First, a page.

Trinity College is right in the heart of Dublin, and the most famous tourist site inside it is the Book of Kells, a historic manuscript, written by hand by Catholic monks and portrays the gospel. We opted to skip this attraction because it was a tad bit expensive, but the grounds of the college, also called College Green, is free to walk around in.
Christ Church Cathedral
A huge cathedral just a few blocks away from the Temple Bar area, and is on the way to the Guinness Storehouse if you’re planning to walk. We didn’t manage to go inside because it was still closed at the time and we were rushing to get to the Guinness Storehouse for our tour. Beside it is another tourist attraction called Dublinia, which we also didn’t go inside in.
If you are a Guinness fan, this place is definitely a must-see. It is a museum and a hands on experience dedicated to Guinness, also known as the “dark stuff”. The first three floors are about how they make Guinness and a history, while the more interactive parts are the tasting (where you get a shot of Guinness), and the pouring (where they teach you how to pour the perfect Guinness from the tap. At the very top is a place to hang out, with floor to ceiling windows, which gives you a great view of Dublin.
At the 6th floor, you can eat at the cafeteria, which offers traditional Irish fare. They also had Guinness brownies and pastries available!
The gift shop at the bottom floor is great if you’re into the brand. They are a bit pricey but if you can’t resist, they have so many Guinness items for you to choose from.
Roughly translated as Kilmainham jail, this historic building now turned museum and tourist spot is a must see. You have to buy tickets in advance in order to get in the tour group. Otherwise, if you just show up and they don’t have any tickets left, you miss out on seeing the jail itself. I’ve always been fascinated with historic places such as these, and it’s definitely worth a visit.
A touristy street, where most of the tourists actually stay in hotels, hostels, and the like. This is a very busy street, and chances are, if you’re coming in by bus from the airport, you are going to pass by this street (with its traffic too).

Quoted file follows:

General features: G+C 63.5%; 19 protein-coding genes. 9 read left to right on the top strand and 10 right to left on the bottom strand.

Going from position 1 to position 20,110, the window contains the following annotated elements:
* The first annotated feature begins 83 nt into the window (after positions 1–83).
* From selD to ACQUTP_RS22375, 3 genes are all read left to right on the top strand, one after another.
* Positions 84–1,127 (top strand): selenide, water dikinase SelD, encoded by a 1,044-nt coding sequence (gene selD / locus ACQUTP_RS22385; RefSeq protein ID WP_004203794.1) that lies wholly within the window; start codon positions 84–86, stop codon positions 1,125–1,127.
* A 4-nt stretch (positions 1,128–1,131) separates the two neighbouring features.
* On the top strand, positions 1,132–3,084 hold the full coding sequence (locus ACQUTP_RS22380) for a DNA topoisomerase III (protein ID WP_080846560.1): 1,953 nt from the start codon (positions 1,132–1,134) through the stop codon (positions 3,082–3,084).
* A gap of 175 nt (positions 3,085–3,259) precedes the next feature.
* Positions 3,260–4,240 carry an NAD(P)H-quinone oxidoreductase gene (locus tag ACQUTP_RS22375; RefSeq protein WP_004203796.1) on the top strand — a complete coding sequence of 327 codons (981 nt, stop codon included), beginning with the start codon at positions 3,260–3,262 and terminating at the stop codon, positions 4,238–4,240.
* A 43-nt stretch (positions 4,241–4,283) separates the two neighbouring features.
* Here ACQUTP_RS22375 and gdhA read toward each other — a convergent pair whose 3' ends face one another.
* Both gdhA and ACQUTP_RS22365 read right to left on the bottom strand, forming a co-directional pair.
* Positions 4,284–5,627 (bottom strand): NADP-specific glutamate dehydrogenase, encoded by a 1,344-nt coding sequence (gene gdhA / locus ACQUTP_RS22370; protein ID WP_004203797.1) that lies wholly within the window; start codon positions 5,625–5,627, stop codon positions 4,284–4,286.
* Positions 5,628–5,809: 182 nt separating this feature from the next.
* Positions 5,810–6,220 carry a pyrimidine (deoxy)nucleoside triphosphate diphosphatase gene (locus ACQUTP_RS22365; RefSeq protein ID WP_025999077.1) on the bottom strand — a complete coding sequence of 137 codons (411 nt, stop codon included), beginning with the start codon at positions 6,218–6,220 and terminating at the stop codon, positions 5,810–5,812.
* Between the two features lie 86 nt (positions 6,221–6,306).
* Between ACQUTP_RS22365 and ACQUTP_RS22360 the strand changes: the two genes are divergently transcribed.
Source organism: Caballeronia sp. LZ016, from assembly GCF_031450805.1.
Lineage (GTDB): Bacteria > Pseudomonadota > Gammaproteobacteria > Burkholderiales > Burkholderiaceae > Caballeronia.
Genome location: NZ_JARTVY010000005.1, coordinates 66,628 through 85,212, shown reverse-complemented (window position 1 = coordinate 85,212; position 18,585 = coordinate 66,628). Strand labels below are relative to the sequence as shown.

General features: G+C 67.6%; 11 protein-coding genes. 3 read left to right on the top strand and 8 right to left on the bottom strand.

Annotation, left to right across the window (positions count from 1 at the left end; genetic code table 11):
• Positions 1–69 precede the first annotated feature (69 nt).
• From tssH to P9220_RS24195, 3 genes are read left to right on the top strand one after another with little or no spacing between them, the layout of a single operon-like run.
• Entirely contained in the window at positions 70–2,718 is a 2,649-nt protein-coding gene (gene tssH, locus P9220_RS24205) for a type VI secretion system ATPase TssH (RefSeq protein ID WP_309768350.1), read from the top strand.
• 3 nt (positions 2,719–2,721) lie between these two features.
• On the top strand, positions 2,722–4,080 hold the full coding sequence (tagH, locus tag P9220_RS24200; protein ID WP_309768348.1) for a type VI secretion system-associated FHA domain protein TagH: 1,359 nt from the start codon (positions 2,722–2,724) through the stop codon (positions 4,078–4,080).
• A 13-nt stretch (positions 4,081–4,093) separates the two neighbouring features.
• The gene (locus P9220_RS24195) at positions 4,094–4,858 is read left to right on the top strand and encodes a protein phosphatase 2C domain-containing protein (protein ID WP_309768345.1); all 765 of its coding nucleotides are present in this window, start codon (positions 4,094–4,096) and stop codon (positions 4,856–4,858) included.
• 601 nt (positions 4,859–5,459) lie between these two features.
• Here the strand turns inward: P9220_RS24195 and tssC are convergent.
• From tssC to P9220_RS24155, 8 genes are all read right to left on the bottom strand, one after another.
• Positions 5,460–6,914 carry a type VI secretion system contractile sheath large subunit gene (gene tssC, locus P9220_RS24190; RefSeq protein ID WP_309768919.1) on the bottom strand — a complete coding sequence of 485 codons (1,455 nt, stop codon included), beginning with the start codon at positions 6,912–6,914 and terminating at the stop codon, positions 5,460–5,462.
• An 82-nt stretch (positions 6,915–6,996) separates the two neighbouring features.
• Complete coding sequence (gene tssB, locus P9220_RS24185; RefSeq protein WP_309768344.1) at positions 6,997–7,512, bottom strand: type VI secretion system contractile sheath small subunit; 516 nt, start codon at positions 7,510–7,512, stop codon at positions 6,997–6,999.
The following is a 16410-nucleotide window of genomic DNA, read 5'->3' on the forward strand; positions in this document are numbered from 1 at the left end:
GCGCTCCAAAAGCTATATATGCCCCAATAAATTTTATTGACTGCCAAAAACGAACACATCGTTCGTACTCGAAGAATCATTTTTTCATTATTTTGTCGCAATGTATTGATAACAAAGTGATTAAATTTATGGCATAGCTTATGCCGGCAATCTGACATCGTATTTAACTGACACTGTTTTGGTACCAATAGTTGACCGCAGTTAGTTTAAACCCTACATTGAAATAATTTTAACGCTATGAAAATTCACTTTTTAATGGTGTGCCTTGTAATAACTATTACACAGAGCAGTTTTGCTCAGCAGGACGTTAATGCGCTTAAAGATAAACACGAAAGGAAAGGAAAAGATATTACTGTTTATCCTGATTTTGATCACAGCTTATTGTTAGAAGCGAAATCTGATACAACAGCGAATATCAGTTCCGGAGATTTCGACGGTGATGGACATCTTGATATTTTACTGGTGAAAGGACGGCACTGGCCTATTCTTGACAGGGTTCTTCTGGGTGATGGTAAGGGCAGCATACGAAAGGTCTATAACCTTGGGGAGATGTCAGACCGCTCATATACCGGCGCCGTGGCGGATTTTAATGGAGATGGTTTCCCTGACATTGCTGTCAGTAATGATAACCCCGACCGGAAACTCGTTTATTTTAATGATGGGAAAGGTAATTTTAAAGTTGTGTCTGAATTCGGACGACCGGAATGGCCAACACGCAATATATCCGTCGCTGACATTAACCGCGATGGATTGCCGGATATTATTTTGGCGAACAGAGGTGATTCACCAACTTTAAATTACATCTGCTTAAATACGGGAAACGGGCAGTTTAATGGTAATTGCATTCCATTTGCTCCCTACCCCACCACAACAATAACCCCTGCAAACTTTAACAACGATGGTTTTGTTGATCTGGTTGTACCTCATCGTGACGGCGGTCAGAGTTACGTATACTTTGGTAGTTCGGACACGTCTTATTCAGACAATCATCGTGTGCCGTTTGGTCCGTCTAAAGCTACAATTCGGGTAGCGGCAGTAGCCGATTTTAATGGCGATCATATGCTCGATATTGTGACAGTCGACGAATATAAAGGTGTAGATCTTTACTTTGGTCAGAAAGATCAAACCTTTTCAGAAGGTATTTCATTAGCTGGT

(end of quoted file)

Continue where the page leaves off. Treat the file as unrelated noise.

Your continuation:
The General Post Office can be seen on O’Connell Street, notable for being the headquarters of the Easter Rising movement. The Spire of Dublin is a tall pointy thing, and supposedly the tallest public art in the world. Of course there’s a monument to O’Connell as well, who was an influential politician in the 19th century.
O’Connell Street has some excellent shopping variety, if you are into that sort of thing. There’s plenty of department stores to go in and browse around, and plenty of buskers as well. Our favorite store is actually called Dealz, which is the equivalent of the Dollar Store here in the US (or Poundland in the UK), where everything is 1.5 EUR. I managed to get some British/Irish boyband CDs (yes, I know CDs are technically a dying platform, but paying 1.5EUR is way cheaper than paying per song, and no, I won’t pirate their songs because I like these bands and would support them)
That Concludes our Dublin Tour
And that concludes our Dublin tour. We only stayed there for two full days, and on our third day, we headed to the airport to pick up our rental car to go to Newgrange and Trim. You can see more of our itinerary on this post.
Hopefully this post helped you plan your trip to Dublin! We definitely missed out on a few things like Phoenix Park, but our philosophy is, if you can’t see everything, there’s more reason to come back!